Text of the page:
Sri Lankan Prime Minister Ranil Wickremesinghe is vouching for his government’s decision to withdraw its license approval and tax breaks for James Packer’s proposed $450 million project in Colombo, essentially saying that the country really wasn’t going to make anything out of the deal with the Australian casino titan.
Wickremesinghe also hinted that the only reason Packer received a casino license was because the previous administration, led by former president Mahinda Rajapaksa, gave it to him as a political favor. But Packer’s hopes of putting up the resort in the South Asian country was derailed when his proverbial horse (Rajapaksa) lost the election. With the new administration promising to withdraw the casino licenses during its election campaign, it became clear when Wickremesinghe won his third term as prime minister that Crown’s presence in Sri Lanka were numbered.
“We were the only country in the world where casino revenue wasn’t taxed. It became an issue for us also because all religious leaders opposed it,” Wickremesinghe told The Australian. “[Packer] decided to go ahead despite wide opposition because he felt his friendship with the Rajapaksa regime was sufficient and the Rajapaksa regime would be there forever. So you played politics, that’s all. There’s nothing to complain about.”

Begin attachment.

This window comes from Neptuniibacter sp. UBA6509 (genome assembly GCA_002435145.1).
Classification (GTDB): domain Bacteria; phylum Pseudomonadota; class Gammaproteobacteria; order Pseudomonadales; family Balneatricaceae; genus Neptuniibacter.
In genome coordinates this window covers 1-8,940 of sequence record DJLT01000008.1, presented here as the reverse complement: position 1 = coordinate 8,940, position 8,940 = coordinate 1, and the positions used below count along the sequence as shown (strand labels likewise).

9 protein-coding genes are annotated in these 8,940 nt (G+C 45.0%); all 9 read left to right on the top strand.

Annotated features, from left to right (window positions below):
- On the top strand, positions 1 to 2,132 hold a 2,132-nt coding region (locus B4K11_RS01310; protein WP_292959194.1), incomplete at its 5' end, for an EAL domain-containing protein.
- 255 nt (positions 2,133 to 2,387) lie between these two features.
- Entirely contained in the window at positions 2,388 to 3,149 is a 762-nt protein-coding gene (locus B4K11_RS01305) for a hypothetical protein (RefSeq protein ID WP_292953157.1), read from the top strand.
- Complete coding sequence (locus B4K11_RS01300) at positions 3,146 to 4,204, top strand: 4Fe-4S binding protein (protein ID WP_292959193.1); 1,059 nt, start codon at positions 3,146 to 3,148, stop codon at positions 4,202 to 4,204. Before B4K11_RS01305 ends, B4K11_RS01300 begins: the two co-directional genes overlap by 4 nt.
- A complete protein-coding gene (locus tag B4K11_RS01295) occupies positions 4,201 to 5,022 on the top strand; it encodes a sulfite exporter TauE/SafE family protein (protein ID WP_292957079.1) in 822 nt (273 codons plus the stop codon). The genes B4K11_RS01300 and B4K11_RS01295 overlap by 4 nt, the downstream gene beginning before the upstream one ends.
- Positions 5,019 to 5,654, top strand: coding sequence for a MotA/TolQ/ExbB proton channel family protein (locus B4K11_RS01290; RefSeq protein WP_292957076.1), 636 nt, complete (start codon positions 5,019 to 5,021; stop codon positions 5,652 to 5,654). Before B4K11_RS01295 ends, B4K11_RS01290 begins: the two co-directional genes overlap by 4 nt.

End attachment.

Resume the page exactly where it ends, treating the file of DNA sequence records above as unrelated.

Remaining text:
Wickremesinghe didn’t outrightly call Packer’s business dealings with the previous government as corrupt, but he did lament the lack of transparency that came with the casino bidding process and the perceived crony capitalism that was allegedly running amok in the previous administration. “There will be inquiries into some of these business companies associated with corruption. In a truly capitalist system there can’t be corruption. There has to be genuine competition,” he said.
And despite basically shuttling Packer out the door, Wickremesinghe maintained that foreign companies, including Australian investors, are more than welcome to go do business in Sri Lanka, highlighting that his administration would make sure that it would have an “open and transparent investment climate.”
“We are putting a new investment regime in place. We want to encourage direct foreign investment in the real economy, in manufacturing, agriculture and the services sectors,” Wickremesinghe added.